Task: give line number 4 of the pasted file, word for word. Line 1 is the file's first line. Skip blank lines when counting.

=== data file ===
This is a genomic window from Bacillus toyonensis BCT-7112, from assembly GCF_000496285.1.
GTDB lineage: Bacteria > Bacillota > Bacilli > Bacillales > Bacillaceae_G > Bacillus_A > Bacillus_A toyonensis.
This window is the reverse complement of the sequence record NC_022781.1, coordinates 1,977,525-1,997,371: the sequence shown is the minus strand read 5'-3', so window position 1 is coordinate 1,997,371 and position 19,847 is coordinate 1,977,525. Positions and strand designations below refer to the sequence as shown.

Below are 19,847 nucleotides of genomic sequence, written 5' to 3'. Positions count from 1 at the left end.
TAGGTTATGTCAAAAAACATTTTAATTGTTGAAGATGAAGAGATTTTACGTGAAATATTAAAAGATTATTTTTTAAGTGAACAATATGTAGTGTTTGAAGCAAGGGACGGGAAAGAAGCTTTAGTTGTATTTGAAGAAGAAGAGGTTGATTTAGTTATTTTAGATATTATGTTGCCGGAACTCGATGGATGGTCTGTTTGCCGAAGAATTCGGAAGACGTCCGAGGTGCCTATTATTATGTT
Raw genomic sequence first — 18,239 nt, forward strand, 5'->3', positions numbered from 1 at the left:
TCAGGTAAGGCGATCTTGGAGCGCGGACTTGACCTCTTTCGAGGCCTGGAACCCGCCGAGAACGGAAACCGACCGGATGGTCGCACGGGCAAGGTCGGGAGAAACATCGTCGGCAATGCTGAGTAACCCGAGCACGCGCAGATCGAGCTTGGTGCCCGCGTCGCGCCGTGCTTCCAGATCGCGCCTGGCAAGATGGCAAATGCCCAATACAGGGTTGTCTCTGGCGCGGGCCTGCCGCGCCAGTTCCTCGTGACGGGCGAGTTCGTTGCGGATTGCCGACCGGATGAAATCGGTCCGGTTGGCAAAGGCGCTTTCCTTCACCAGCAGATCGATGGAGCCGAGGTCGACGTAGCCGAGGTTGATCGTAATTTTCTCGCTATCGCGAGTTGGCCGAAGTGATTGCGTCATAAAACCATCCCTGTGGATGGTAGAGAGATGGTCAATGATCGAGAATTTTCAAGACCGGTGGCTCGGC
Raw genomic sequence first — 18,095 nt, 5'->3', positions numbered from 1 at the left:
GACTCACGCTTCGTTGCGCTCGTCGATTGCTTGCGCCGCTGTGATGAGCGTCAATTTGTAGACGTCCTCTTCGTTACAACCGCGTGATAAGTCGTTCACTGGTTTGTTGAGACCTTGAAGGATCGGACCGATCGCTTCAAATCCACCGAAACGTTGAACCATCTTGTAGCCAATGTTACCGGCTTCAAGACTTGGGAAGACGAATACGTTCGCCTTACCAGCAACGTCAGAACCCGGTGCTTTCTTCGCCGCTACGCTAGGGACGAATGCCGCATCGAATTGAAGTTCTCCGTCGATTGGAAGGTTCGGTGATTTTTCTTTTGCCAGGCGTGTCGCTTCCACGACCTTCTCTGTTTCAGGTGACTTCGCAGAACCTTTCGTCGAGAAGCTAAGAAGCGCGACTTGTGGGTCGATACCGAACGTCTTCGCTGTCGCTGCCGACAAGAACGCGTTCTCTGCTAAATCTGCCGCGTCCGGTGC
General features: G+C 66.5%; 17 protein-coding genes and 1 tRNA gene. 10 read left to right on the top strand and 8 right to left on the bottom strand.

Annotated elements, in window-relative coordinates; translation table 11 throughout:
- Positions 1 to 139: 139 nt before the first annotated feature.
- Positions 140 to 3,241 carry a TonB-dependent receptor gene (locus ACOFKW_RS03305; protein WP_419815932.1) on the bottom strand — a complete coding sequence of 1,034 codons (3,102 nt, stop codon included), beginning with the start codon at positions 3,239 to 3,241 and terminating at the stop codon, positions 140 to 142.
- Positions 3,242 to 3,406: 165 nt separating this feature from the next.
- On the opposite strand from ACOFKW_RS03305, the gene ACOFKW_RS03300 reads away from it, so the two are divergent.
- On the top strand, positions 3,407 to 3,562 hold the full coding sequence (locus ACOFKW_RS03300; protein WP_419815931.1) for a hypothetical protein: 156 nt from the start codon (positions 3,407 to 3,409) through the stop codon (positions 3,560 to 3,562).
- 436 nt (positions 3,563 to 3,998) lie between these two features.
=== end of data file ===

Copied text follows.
Below are 19,847 nucleotides of genomic sequence, written 5' to 3'. Positions count from 1 at the left end.